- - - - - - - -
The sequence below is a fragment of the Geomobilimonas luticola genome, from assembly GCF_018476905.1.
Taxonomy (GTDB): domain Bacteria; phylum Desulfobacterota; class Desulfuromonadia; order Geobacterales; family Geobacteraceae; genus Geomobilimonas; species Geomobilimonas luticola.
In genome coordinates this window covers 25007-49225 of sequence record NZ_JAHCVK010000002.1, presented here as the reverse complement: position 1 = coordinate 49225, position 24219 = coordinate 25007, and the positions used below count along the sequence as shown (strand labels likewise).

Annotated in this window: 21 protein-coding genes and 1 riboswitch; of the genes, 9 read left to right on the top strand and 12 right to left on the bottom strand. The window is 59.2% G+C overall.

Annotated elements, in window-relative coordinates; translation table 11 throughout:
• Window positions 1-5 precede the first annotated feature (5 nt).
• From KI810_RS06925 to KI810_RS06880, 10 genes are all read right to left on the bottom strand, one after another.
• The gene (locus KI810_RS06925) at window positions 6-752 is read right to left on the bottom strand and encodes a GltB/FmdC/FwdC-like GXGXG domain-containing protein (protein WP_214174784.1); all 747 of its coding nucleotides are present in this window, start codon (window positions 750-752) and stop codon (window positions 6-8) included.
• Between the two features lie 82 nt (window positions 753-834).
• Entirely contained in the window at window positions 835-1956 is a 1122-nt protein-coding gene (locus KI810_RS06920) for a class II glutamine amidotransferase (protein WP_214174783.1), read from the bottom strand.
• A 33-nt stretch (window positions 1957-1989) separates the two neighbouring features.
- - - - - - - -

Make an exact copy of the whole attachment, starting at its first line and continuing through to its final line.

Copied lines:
The sequence below is a fragment of the Geomobilimonas luticola genome, from assembly GCF_018476905.1.
Taxonomy (GTDB): domain Bacteria; phylum Desulfobacterota; class Desulfuromonadia; order Geobacterales; family Geobacteraceae; genus Geomobilimonas; species Geomobilimonas luticola.
In genome coordinates this window covers 25007-49225 of sequence record NZ_JAHCVK010000002.1, presented here as the reverse complement: position 1 = coordinate 49225, position 24219 = coordinate 25007, and the positions used below count along the sequence as shown (strand labels likewise).

Annotated in this window: 21 protein-coding genes and 1 riboswitch; of the genes, 9 read left to right on the top strand and 12 right to left on the bottom strand. The window is 59.2% G+C overall.

Annotated elements, in window-relative coordinates; translation table 11 throughout:
• Window positions 1-5 precede the first annotated feature (5 nt).
• From KI810_RS06925 to KI810_RS06880, 10 genes are all read right to left on the bottom strand, one after another.
• The gene (locus KI810_RS06925) at window positions 6-752 is read right to left on the bottom strand and encodes a GltB/FmdC/FwdC-like GXGXG domain-containing protein (protein WP_214174784.1); all 747 of its coding nucleotides are present in this window, start codon (window positions 750-752) and stop codon (window positions 6-8) included.
• Between the two features lie 82 nt (window positions 753-834).
• Entirely contained in the window at window positions 835-1956 is a 1122-nt protein-coding gene (locus KI810_RS06920) for a class II glutamine amidotransferase (protein WP_214174783.1), read from the bottom strand.
• A 33-nt stretch (window positions 1957-1989) separates the two neighbouring features.